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Tort reform key issue in Senate race

Thursday, October 28, 2004 | 12:00 a.m. CDT; updated 10:17 a.m. CDT, Wednesday, July 9, 2008

When Mike Ditmore started practicing neurosurgery in 1980, trial attorneys almost immediately began to seek the doctor’s advice in medical malpractice cases. Over the past two decades, Ditmore served as an expert witness in several trials from Missouri to Tennessee to Florida, for which he earned $1,000 to $2,000 a day.

As an expert witness, Ditmore saw firsthand how his testimony could affect a jury’s verdict. What he said on the stand helped decide a doctor’s guilt or innocence and how much compensation a malpractice victim might receive.

Now, Ditmore, a Republican, is running for the 19th District state Senate seat on a platform that calls for tort reform. Ditmore retired earlier this year.

He says that Missouri’s skyrocketing medical liability premiums are directly linked to what he calls “excessive, arbitrary non-economic damages” awarded to malpractice victims by juries. Indeed, he says his own rising premiums were part of the reason he retired.

Ditmore joins Republican Party leaders, including President Bush and gubernatorial candidate Matt Blunt, in calling for a limit on “pain-and-suffering” awards.

In Missouri, the current cap on pain and suffering is $565,000 with inflation. A 2002 state appellate ruling, known as the Scott decision, effectively removed the cap by allowing juries to award compensation for multiple incidents or multiple injuries within the same case.

Ditmore wants to repeal this decision.

Democrat Chuck Graham, Ditmore’s opponent, thinks Ditmore’s experience testifying in cases that resulted in high awards for plaintiffs is contradictory.

Graham said there is a discrepancy in the neurosurgeon’s past and his current position on tort reform.

“I don’t think you can have it both ways,” Graham said. “I don’t know how you say ‘I want to help doctors’ when you testify as a plaintiff’s witness, making $600 an hour, against your fellow doctors.”

Ditmore said that questions about his credibility are unfounded and that his political beliefs held no sway in the courtroom. In his defense, Ditmore said he worked as an expert witness for the plaintiff just 5 percent of the time; the other times he testified or reviewed documents for the defense.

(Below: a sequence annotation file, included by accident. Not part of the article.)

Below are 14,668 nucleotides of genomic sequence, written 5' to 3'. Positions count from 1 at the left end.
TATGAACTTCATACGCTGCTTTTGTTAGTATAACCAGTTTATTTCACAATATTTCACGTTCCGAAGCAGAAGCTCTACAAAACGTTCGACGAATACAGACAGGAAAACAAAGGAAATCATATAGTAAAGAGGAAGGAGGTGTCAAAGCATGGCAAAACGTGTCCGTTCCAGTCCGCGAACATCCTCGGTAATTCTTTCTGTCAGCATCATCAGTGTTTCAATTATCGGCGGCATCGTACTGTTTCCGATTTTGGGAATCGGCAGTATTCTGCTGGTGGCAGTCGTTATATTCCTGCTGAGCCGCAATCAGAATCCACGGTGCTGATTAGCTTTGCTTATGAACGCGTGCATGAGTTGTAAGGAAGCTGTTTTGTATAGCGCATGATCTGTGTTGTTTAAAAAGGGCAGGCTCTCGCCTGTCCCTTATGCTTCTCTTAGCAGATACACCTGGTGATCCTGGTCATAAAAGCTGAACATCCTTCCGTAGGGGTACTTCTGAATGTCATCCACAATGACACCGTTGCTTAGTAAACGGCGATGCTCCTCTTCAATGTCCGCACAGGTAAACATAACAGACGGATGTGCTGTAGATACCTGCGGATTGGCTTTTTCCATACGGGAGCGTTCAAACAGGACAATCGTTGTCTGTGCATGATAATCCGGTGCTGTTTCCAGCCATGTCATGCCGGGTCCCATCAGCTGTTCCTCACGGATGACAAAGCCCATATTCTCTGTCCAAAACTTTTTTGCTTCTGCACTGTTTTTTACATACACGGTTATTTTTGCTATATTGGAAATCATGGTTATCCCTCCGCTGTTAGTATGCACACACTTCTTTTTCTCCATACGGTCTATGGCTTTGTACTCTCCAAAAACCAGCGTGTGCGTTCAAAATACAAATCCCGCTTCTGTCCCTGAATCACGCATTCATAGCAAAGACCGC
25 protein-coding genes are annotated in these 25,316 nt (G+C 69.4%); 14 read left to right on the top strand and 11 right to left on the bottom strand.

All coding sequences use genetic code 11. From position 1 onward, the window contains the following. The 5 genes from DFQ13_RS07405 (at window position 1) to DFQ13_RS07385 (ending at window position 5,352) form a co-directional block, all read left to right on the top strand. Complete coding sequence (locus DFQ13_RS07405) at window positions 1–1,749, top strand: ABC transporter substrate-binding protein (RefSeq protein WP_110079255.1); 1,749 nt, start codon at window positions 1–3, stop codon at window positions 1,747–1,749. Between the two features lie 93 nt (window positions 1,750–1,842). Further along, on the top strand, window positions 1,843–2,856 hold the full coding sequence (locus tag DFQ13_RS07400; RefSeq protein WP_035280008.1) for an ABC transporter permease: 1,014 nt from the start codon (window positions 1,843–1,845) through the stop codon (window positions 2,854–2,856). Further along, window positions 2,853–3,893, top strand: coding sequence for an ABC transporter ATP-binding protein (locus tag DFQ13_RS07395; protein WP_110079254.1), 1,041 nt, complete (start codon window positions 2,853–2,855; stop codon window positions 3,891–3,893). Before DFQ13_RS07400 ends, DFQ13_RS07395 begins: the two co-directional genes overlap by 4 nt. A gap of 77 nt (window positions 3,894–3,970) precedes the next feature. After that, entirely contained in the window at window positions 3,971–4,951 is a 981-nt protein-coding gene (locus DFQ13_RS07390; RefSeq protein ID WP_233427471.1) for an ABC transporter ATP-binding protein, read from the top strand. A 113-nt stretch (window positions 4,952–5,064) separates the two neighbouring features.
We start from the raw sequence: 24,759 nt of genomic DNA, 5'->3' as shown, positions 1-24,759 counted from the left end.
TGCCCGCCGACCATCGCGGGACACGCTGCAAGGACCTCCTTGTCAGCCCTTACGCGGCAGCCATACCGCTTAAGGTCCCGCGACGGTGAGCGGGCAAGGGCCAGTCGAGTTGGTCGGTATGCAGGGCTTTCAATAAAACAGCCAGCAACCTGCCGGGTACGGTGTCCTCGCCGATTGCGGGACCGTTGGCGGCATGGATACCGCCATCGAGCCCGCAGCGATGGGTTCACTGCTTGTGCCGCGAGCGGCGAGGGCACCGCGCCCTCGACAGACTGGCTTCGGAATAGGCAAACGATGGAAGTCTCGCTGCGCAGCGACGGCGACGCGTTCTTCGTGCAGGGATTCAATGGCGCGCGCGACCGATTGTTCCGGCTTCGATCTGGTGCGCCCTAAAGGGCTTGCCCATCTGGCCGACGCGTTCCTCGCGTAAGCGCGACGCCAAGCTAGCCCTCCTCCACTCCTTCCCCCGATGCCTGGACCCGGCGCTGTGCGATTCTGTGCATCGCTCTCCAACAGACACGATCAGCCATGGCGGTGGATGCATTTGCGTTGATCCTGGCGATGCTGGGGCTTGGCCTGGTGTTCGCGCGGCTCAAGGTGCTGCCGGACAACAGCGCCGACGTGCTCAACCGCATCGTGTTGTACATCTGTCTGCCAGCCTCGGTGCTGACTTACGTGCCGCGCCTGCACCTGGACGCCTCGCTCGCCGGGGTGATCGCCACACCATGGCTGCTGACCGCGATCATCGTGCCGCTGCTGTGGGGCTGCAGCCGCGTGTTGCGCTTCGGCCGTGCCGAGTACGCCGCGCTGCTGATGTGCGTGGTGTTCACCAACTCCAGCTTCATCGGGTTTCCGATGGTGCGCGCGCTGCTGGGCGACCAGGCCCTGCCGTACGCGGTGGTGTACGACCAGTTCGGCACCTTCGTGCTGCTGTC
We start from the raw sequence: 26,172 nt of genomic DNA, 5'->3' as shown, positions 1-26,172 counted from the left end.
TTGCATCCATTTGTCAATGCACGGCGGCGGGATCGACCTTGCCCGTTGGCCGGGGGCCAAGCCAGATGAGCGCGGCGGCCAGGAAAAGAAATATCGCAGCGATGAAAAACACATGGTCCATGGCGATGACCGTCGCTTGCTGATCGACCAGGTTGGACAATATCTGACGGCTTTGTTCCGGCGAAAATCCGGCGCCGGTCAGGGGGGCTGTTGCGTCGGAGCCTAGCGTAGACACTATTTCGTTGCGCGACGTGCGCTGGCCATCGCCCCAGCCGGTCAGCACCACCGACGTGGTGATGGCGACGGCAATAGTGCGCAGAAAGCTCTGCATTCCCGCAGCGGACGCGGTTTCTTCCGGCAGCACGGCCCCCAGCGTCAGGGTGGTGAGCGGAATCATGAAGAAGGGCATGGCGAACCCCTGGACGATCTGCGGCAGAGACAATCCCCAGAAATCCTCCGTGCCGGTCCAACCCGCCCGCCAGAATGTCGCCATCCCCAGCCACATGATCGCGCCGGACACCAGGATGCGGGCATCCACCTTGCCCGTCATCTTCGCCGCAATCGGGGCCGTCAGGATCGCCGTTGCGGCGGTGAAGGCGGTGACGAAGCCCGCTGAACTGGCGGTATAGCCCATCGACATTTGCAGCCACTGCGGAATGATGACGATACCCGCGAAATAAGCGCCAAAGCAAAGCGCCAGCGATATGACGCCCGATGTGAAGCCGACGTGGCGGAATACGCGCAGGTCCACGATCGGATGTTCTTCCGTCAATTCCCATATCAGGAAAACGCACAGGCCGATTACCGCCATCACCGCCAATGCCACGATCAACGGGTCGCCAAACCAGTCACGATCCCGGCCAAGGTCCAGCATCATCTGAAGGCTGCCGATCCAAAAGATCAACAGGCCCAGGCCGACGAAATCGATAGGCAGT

Ditmore also noted that he was never involved in cases where the jury awarded multimillion-dollar damages.

He believed he had a professional and ethical duty to provide his medical knowledge and he never sought out cases. Lawyers contacted him.

“Your job is to deliver expert testimony; not to sway, not to advocate, just to give the facts,” Ditmore said.

Michael Burks, president of the Boone County Medical Society and a local obstetrician gynecologist, said that an expert witness’s political opinion on tort reform is irrelevant. He thinks doctors are ethically obligated to testify if they know a fellow physician has failed to practice the necessary standard of care — regardless of their political stance.

Russell Pelton, general counsel for American Association of Neurological Surgeons, agrees.

“The medical profession has the duty, both collectively and individually, to step up and advise the court when malpractice has actually occurred, but that, when doing so, to testify honestly, impartially, and within your area of expertise,” Pelton wrote in an e-mail response to the Missourian.

Medical expert testimony can be an expensive component of a malpractice trial. Reviewing a case involves evaluating medical documents to see if the necessary standard of care was met. For this, Ditmore charged $150 to $200 an hour. If a lawsuit was filed, then Ditmore was at times asked to give a deposition or testify.

Although Ditmore said he charged only $1,000 to $2,000 a day for testimony, some witnesses can charge as much as $10,000 a day, Pelton said.

Ditmore, who was recommended to lawyers by his insurance company, said he reviewed only a few cases a year and served as a witness “half a dozen times, maybe not even that many” during his entire 20 years in medicine. Over the span of his career, Ditmore himself was sued for malpractice eight times. Seven of those cases were dismissed before going to trial, and he was found not negligent in the eighth case.

He has no plans to serve as a witness in the future.


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